The distressing uncertainty in regard to the etiologic factors leading to spontaneous gangrene1 appears to be exemplified in the following case.
REPORT OF A CASE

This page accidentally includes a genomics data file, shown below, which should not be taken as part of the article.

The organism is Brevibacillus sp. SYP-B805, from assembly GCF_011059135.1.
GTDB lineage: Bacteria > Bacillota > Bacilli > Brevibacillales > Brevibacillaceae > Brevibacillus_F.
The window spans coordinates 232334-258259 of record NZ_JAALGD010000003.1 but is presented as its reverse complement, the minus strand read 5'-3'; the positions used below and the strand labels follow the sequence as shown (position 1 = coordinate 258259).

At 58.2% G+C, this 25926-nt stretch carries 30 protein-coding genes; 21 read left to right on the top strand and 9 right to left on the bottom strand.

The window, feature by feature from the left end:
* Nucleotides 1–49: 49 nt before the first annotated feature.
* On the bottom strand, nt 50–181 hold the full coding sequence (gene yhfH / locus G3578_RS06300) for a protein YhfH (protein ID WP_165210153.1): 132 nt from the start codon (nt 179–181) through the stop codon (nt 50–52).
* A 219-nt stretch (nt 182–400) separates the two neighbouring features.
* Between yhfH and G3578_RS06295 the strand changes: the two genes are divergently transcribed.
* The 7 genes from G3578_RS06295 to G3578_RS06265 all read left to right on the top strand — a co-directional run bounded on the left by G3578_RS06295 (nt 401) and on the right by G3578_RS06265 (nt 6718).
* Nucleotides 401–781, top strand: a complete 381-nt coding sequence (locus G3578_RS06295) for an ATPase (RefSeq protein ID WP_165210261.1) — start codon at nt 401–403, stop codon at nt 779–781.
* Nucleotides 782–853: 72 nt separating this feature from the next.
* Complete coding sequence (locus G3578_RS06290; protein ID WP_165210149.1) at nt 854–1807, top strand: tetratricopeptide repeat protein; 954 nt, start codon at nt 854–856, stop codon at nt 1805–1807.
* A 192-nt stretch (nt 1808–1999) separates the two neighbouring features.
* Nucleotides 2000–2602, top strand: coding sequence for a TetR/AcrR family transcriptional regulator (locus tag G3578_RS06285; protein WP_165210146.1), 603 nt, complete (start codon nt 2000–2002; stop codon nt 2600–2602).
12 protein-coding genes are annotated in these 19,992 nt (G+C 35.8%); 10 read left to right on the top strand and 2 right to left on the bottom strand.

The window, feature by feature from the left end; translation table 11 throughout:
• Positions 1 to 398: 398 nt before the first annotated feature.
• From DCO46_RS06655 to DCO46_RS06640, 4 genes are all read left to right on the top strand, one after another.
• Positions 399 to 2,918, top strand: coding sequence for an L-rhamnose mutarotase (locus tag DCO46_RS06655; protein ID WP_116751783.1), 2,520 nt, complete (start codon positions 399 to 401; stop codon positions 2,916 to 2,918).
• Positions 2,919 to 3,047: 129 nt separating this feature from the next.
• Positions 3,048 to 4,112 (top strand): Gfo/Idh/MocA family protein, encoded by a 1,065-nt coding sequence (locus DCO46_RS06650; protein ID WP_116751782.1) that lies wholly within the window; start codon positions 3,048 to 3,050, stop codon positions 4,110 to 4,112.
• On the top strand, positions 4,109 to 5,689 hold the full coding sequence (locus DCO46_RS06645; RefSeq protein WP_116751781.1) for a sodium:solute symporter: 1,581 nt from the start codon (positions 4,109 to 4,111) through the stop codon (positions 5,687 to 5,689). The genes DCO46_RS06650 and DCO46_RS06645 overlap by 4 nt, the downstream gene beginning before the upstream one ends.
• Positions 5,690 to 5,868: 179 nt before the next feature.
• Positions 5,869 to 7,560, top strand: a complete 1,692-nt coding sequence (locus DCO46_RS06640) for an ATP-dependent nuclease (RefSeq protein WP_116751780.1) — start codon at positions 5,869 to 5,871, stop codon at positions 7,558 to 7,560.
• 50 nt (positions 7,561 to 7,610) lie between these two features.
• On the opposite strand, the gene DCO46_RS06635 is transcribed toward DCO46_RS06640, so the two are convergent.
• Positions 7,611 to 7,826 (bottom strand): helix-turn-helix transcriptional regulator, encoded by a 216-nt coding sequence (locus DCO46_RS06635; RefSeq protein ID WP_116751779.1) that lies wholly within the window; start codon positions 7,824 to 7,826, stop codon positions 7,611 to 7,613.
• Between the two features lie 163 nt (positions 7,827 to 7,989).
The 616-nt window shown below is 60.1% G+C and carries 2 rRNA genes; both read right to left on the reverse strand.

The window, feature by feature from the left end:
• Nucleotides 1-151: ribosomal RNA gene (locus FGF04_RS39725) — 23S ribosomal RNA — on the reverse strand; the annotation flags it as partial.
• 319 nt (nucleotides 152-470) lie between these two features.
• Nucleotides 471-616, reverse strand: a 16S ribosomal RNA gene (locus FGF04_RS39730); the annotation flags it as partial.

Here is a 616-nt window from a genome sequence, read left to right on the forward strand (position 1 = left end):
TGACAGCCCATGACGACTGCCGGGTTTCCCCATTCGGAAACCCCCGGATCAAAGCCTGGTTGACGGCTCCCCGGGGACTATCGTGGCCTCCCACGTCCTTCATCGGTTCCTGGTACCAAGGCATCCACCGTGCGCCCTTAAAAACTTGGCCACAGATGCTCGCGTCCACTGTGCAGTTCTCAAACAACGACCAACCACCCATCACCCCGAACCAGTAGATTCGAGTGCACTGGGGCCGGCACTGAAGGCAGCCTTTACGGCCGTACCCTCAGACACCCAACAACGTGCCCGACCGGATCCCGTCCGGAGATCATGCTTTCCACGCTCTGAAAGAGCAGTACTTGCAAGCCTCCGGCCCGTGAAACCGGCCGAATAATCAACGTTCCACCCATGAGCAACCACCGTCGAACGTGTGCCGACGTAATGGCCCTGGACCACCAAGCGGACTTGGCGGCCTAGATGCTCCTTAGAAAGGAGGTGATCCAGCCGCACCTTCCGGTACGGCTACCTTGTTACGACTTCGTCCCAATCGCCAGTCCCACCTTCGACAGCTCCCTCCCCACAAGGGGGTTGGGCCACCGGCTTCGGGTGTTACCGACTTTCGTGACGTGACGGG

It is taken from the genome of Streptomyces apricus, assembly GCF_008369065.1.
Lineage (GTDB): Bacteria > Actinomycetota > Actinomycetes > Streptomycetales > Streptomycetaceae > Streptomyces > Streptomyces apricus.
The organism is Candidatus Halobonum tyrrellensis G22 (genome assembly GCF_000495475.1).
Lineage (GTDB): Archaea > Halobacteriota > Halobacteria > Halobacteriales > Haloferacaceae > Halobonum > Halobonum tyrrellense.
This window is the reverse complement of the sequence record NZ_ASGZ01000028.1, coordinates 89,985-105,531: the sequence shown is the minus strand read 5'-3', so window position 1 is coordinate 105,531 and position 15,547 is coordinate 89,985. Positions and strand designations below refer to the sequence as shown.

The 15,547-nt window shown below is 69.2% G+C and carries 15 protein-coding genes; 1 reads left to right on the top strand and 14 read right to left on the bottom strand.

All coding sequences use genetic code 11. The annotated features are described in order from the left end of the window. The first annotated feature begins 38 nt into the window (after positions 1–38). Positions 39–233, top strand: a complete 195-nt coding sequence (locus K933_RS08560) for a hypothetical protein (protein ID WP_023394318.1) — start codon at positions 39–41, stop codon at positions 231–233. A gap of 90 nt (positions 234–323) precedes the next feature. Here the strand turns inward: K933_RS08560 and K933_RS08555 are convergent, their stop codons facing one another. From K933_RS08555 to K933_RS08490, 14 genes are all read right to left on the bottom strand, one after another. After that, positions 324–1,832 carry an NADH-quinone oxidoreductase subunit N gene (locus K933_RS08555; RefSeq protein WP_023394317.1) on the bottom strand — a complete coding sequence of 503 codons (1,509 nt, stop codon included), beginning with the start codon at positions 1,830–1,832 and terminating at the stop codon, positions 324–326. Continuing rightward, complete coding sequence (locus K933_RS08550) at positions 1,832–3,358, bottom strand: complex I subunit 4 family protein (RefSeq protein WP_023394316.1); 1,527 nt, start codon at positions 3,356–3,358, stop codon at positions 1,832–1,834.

History.—The patient, a girl, was born in Milwaukee, on Dec. 8, 1922, of Italian parents, at full term, following a difficult labor assisted by a midwife. The weight at birth was 3 pounds (1,360 Gm.). There was paralysis of the upper part of the left arm, which gradually disappeared. The head was not deformed. The father and mother were living and well. There were no other children. Two miscarriages preceded the birth of this child, and no pregnancies occurred later. There was no history of epilepsy, insanity or feeblemindedness in the family. The child talked when she was 1 year of age and walked when she was 16 months old. She had scarlet fever and measles. Otherwise development was uneventful and normal until